Richard Harasick, a DWP engineer with the conservation department, said that since the city entered Phase 1 of its emergency water conservation plan in April, 1988, the DWP has received 3,000 reports from concerned citizens and city employees. About 1,500 people received a warning letter, fewer than 100 have received more than a second warning letter and no one's water has been restricted or shut off, Harasick said.
Bradley was in Saudi Arabia this week and not available for comment.
His chief of staff, Fabiani, said, "It's clear people and businesses have to be reminded" that conservation is the law.
"We need to let the (public) know that we are in Phase 1 and may go to Phase 2," which is rationing at 90% of normal use, Fabiani said. "We can't go to (rationing) without giving people an opportunity to comply." Rationing would require a recommendation of the mayor and approval by the City Council.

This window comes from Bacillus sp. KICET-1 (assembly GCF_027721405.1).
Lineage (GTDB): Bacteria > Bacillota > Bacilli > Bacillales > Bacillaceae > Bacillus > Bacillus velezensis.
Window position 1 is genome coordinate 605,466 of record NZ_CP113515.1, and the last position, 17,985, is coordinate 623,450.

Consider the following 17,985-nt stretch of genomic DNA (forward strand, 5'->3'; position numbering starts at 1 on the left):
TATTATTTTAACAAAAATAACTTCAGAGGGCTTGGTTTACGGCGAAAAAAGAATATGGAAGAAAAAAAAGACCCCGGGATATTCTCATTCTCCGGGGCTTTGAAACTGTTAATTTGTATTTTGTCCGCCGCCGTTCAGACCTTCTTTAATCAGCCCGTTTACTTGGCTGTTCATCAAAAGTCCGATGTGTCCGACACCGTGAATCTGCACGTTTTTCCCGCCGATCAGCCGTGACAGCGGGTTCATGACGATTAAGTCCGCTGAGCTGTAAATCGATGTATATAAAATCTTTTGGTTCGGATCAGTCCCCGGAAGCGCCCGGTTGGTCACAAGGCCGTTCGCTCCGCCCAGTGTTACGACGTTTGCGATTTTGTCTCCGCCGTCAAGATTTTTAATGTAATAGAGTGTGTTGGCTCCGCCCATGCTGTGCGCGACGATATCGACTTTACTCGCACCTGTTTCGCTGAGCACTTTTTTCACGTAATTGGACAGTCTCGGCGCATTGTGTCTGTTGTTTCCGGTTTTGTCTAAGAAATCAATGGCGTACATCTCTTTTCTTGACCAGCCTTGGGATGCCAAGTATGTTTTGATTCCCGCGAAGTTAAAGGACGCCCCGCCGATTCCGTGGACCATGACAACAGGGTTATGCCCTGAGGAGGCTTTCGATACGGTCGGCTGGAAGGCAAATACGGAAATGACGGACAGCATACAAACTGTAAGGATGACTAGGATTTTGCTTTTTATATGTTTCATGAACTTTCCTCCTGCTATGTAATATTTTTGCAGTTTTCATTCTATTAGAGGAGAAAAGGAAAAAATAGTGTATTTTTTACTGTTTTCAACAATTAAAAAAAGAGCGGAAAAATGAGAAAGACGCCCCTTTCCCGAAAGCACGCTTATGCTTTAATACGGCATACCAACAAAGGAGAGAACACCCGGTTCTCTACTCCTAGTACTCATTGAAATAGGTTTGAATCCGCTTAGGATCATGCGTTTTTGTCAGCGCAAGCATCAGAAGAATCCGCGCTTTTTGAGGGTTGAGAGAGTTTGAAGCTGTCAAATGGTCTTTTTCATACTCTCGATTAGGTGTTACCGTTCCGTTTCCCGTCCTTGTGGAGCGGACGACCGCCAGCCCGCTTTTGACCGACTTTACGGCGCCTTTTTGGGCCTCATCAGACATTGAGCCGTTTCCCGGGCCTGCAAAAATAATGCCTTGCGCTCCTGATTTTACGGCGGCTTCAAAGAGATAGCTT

John Stodder, an aide to Bradley on environmental matters, said: " 'Mandatory' is always in quotes for any environmental program." He said police and other city resources "are always going to go to the highest priority," such as drugs and gangs, rather than to leaky sprinklers.